When Microsoft announced Xbox Game Pass, it seemed like it was a deal that was too good to be true. The company was giving gamers access to over 100 games at the launch of the service, as well as the promise of day-one access to first-party titles for just $9.99 per month. Well, the company delivered on their promise, though it seems like it hasn’t been a massive financial success so far.
General manager of Xbox Games Marketing Aaron Greenberg recently spoke with What’s Good Games, where he spoke honestly about Xbox Game Pass and how profitable it currently is. He said the following:
“We always laugh when we hear that. Please don’t worry about us. Microsoft is going to be alright. We’re gonna make it, I think we’re gonna be okay.
With Xbox Game Pass, Microsoft is focusing on over-delivering on value, even if it comes at the cost of profits in the short term. It’s a different mindset. If you do optimize for profit, you can either say ‘How we do get as much profit out of each customer?’ or, do you pivot that and say, ‘How do we add as much value to our fans?’ ‘How can we actually over-deliver on value?’ If you do that, you build fans for life.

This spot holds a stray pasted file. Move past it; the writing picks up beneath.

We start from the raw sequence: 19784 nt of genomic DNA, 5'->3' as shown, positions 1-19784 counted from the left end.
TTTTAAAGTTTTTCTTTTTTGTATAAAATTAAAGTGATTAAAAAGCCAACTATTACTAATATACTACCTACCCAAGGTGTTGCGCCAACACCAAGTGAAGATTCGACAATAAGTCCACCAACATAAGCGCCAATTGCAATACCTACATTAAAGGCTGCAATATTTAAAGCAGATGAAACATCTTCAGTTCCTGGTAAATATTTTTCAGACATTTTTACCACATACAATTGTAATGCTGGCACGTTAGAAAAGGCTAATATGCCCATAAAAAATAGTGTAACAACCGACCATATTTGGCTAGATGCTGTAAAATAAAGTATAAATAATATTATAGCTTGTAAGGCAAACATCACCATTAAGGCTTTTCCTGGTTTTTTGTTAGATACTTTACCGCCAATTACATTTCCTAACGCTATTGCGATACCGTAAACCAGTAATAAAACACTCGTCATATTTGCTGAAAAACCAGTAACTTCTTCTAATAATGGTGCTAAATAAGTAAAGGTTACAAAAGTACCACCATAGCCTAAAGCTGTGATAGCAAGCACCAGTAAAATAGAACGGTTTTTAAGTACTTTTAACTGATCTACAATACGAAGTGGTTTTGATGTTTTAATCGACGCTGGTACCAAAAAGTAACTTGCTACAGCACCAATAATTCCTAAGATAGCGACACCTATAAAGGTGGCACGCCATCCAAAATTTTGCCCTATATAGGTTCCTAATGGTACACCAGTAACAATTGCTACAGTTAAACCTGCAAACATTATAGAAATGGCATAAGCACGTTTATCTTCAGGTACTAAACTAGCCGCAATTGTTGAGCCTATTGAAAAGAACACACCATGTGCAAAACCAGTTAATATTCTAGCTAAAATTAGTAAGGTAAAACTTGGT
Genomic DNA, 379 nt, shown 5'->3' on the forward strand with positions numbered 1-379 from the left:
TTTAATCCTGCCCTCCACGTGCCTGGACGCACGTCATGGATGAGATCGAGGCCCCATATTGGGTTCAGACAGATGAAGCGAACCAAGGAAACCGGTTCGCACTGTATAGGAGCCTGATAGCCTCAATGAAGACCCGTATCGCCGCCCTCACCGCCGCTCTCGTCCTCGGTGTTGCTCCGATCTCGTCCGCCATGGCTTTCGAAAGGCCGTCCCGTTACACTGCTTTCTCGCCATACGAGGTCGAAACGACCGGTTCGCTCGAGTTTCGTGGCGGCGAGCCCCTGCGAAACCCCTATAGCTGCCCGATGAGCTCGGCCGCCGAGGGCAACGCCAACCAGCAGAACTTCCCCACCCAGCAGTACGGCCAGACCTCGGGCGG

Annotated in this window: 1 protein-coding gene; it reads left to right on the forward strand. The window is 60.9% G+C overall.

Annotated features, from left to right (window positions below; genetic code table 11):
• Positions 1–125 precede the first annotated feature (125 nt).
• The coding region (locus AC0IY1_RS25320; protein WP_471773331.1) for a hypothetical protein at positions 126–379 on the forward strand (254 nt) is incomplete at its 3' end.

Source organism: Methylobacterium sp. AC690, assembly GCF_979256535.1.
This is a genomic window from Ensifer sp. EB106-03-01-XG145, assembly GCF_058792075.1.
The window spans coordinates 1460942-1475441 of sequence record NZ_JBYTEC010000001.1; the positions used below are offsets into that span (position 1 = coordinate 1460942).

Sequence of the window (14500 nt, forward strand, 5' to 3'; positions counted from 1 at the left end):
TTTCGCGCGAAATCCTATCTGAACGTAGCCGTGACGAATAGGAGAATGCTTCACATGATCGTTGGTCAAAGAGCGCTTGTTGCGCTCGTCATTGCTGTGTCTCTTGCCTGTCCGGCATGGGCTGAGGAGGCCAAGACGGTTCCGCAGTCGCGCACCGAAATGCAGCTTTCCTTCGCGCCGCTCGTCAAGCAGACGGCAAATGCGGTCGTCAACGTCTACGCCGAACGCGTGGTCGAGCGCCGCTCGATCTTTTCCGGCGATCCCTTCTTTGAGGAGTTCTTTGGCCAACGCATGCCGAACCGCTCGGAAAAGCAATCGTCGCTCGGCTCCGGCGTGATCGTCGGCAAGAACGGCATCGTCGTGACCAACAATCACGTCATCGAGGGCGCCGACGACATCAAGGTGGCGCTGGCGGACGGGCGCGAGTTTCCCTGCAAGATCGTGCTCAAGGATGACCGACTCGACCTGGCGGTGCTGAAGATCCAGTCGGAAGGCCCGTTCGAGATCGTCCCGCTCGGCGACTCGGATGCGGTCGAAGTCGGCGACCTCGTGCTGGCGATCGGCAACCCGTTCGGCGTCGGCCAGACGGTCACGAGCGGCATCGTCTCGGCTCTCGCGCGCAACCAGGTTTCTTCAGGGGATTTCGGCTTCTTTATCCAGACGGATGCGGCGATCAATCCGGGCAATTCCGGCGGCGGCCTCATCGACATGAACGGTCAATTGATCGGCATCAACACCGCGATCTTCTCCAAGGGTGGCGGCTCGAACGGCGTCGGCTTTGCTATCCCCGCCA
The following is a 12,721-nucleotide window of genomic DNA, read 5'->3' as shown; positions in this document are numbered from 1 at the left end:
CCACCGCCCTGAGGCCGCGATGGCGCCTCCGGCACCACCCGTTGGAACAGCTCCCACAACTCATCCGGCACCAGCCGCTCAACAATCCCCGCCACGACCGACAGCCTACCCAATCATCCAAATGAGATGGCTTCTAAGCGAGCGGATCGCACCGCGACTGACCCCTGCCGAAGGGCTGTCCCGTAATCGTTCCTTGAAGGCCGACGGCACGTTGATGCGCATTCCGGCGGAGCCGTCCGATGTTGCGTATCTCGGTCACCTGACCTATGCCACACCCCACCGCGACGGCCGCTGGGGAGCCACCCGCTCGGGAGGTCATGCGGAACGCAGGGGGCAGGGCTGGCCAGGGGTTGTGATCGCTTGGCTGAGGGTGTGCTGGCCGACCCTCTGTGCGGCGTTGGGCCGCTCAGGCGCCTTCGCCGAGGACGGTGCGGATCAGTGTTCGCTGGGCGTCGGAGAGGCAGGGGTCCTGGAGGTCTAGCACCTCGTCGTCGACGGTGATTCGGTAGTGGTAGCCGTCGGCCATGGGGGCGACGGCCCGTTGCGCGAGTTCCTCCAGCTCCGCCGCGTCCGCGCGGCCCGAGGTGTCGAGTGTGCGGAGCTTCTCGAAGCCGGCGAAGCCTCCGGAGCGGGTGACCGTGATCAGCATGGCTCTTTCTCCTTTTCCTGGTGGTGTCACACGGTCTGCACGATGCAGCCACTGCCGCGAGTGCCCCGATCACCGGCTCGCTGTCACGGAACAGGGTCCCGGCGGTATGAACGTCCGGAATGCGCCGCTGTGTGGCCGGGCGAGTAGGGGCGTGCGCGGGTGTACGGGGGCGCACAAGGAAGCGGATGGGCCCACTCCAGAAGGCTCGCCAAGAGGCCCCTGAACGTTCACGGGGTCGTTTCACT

When people feel like you’re over-delivering on value, they want to not only continue to use your service but they want to tell their friends about it. The most powerful marketing is word-of-mouth marketing. We can’t create as many advertisements, as many assets as we want, but if both of you go tell one of your closest friends, ‘You have to get Game Pass!’ that’s way more effective than any marketing I can do. For us, we just want to keep adding more and more value to Xbox Game Pass so you feel really good about that and you feel like you want to go tell your friends about it. And ultimately, we think long-term that’s the right thing for the business and will have long-term benefits for us. In the short-term, yeah, Xbox Game Pass is not a big profit play. But we think long-term it works out good for everybody.”
It was obvious from the get-go that Game Pass was an absolute steal, and really only makes sense if the company involved was focusing on long-term fan building rather than a big money-maker. It has certainly been raved about by just about anyone I’ve spoken to who subscribes to it, so it seems that they are at least hitting that mark.